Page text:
The bishop of Tyler, Texas, has called for an in-depth investigation into what he deems “credible” allegations by the former Vatican nuncio to the United States against a number of high-ranking prelates, including Pope Francis.
In an open letter to all priests and faithful of his diocese, which he had read at all Sunday Masses over the weekend, Bishop Joseph E. Strickland said that Archbishop Carlo Maria Viganò’s recent letter claiming that Pope Francis had rehabilitated Cardinal Theodore McCarrick despite knowing he had abused priests and seminarians, “raises grave allegations and calls for the resignation of numerous high ranking prelates including Pope Francis.”
The accusations carry particular weight because Archbishop Viganò served as the papal nuncio in the United States from 2011 to 2016 and had access to privileged information regarding the inner workings of the Church.
“Let us be clear that they are still allegations but as your shepherd I find them to be credible,” Bishop Strickland wrote.
“Using this standard the response must be a thorough investigation similar to those conducted any time allegations are deemed to be credible,” he said.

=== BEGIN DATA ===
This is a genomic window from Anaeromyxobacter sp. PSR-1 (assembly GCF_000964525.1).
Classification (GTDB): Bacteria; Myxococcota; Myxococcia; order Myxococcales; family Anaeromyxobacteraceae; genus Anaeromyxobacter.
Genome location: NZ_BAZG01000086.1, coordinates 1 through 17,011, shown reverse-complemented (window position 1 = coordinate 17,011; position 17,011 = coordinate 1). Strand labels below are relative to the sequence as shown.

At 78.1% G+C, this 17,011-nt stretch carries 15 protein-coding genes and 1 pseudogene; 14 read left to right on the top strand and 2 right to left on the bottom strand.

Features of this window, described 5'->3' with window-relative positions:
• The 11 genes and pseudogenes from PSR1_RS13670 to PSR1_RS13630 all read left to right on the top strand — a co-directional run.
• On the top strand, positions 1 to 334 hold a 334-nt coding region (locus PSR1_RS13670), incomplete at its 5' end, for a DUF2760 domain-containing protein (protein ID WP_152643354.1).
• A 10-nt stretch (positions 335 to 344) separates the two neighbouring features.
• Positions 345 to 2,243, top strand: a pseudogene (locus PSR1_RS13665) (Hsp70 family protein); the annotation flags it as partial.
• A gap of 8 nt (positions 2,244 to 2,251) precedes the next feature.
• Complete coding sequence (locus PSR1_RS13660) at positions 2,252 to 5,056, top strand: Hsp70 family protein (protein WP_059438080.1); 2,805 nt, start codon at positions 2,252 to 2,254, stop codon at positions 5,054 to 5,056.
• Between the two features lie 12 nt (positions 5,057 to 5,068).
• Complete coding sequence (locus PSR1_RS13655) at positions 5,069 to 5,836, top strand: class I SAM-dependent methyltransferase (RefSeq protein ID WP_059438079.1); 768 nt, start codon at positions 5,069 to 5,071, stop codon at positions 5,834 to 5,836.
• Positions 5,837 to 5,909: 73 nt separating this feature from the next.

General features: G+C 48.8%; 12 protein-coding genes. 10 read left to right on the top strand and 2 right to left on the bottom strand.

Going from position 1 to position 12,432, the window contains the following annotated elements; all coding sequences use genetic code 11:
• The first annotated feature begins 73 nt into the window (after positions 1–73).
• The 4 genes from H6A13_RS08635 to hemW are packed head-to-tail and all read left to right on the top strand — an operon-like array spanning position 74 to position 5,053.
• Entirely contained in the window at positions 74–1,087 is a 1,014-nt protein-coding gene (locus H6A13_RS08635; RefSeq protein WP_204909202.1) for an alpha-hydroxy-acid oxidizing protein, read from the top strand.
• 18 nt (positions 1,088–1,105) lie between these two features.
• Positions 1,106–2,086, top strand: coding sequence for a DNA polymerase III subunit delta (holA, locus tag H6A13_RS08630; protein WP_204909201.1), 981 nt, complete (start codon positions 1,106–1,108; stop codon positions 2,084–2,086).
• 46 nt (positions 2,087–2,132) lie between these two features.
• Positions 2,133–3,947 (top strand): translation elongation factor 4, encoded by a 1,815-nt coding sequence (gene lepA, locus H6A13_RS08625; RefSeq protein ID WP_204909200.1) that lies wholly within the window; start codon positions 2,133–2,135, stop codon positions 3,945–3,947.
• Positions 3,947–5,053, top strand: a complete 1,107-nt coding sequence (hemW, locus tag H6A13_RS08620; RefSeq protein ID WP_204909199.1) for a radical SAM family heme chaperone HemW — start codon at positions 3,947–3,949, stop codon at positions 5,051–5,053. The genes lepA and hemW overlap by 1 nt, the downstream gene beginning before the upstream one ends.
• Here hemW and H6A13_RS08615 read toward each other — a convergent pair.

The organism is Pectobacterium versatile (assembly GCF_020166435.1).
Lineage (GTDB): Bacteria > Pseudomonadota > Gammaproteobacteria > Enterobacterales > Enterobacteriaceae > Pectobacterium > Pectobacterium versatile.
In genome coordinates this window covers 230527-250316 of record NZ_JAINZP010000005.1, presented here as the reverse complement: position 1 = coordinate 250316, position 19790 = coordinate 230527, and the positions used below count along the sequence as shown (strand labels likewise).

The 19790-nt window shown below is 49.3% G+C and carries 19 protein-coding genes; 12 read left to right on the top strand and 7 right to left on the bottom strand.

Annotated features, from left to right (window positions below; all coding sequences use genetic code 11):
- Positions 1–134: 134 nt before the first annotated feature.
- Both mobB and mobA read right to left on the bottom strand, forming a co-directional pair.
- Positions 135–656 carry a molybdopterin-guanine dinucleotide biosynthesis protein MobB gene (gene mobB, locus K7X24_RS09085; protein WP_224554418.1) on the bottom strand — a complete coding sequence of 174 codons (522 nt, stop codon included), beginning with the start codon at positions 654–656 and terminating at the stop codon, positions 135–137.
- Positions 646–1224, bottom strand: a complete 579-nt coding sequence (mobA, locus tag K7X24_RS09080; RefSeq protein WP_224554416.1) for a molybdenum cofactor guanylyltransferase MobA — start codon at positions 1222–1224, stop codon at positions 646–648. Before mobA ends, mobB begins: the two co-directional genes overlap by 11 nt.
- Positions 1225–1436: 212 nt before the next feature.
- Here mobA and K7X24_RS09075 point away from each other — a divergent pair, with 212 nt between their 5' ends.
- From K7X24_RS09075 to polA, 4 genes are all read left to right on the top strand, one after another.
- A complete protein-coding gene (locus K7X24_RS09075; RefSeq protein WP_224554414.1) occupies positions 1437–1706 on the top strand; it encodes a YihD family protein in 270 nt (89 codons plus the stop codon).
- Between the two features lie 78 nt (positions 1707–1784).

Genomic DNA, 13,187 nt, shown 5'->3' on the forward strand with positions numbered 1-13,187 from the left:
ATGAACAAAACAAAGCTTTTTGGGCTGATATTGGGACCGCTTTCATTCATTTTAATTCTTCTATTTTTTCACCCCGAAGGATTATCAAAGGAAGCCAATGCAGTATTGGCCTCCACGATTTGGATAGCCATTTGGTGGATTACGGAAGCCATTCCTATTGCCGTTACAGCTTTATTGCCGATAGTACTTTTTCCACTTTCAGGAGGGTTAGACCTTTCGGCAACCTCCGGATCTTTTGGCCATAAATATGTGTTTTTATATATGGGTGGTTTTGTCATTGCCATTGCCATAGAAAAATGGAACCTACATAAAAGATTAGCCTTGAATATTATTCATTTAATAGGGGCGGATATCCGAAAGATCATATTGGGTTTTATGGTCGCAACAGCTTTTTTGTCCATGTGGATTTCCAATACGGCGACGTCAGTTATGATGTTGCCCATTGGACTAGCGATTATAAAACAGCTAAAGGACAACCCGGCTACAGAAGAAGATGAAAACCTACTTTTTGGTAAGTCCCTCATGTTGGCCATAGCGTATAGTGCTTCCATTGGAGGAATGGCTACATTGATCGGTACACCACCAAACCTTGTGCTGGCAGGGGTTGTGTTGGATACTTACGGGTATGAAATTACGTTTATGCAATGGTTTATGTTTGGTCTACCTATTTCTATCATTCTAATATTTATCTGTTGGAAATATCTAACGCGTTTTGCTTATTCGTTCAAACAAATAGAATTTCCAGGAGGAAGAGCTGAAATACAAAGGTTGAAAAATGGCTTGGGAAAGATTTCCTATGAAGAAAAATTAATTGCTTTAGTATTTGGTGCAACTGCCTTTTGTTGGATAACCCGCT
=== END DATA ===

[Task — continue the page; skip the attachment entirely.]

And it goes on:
While not having the authority to launch such an investigation himself, the bishop said he would lend his voice “in whatever way necessary to call for this investigation and urge that it’s [sic] findings demand accountability of all found to be culpable even at the highest levels of the Church.”
The bishop said he had directed all priests of his diocese “to include this notice in the masses on August 26, and post it on their websites and other social media immediately.”
Bishop Strickland’s summons for an investigation was echoed by the bishop of Tulsa, who stated Sunday that Viganò’s allegations are a “good place” to start investigations into clerical sex abuse and cover-up.
In a Facebook post Sunday evening, Bishop David Konderla of Tulsa said an investigation into sexual abuse and cover-up was necessary to “restore holiness and accountability to the leadership of the Church” and that Archbishop Viganò’s statement is “a good place to begin the investigations.”
Asked about the accusations on the papal plane returning from a weekend trip to Ireland for the World Meeting of Families, Pope Francis refused to deny the archbishop’s claims, saying he would not utter “a single word” about the accusations and suggesting, rather, that journalists read the statement and draw their own conclusions from the report.
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